Although soccer’s popularity seems to be on the rise in the U.S., this year’s edition of the World Cup might be somewhat of a downer for American Jews who enjoy watching the sport. The U.S. men’s team failed to qualify for the quadrennial tournament for the first time since 1986, and there are practically no Jews involved in the games this time around.
Still, there are plenty of Jewish storylines surrounding the international event, which is being held in Russia and starts on Thursday. Read on to catch up before the games begin.
Colombia has a Jewish coach.
The announcer who made “¡GOOOOOOOAL!” famous is Jewish.
While Andrés Cantor, an Argentine Jew who grew up in America, didn’t invent the ridiculously long call for a score, he certainly popularized it. (The call, as you can hear in the video above, is oddly reminiscent of a long blow on the shofar.) This World Cup will be Cantor’s ninth as a commentator, and he will serve as the lead announcer for the Spanish-speaking Telemundo network. Cantor’s Romanian and Polish grandparents fled Europe during World War II. At this World Cup, Cantor will be joined by his 24-year-old son Nico, also a sportscaster and sports journalist. Nico told The Washington Post last week: “I try to find my own voice. I have been working my own things.”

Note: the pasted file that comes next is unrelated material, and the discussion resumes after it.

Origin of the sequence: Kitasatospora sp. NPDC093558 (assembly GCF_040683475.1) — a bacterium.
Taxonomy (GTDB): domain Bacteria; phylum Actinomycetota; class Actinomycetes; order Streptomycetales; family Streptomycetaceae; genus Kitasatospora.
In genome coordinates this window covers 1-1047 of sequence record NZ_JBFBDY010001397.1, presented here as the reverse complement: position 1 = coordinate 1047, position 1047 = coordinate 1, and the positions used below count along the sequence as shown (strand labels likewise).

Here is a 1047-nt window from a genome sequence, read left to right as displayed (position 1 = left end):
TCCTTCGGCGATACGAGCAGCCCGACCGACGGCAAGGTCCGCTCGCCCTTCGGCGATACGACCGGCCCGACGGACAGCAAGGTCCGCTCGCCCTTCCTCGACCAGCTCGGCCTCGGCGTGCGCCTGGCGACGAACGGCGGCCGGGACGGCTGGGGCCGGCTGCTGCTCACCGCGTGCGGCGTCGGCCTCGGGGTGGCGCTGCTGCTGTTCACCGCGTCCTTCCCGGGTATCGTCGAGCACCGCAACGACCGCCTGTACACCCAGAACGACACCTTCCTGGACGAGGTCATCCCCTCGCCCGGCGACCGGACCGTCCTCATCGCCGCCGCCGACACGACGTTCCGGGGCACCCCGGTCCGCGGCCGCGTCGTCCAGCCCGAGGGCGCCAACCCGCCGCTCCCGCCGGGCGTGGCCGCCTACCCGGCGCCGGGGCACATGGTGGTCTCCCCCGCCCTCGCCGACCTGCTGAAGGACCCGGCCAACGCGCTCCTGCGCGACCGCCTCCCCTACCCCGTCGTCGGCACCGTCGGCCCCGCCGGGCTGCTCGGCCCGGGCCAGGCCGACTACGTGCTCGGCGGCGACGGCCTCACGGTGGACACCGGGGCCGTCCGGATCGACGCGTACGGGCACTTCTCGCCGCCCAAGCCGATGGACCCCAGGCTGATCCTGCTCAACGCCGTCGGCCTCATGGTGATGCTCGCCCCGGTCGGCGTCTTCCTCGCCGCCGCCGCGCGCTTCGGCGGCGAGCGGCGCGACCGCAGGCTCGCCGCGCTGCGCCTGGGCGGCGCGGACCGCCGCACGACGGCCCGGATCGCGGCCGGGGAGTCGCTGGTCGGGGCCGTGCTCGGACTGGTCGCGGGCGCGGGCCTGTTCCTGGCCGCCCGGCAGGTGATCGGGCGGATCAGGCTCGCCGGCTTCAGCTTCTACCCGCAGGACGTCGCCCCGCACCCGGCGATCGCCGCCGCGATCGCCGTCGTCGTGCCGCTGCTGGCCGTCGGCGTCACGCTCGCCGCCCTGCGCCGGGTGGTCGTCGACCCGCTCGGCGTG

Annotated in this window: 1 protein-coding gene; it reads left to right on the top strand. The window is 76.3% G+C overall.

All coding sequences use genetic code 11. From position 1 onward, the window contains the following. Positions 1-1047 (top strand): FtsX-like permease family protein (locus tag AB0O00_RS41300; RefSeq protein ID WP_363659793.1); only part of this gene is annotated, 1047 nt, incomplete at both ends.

Israel didn’t qualify, but you can still root for two Israel-based players.
A famous Jewish player-turned-commentator will be on the Telemundo team.
Jerusalem’s Jaffa Gate will be turned into a soccer goal during the semifinals.
There’s an app for Jewish tourists visiting Russia.
The app, called “soccer-hay,” will have a guide to synagogues, local rabbis and where to find kosher food. It is available for iOS and Android. Additionally, according to Chabad.org, the Jewish Community Center of Moscow will host a multilingual information desk daily. It’s hard to estimate how many Jewish tourists will attend the tournament, but the International Sports Travel Agencies Association says that 10,000 Israelis will make the trip.
Israel wants to show the World Cup on TV for free in the Arab world.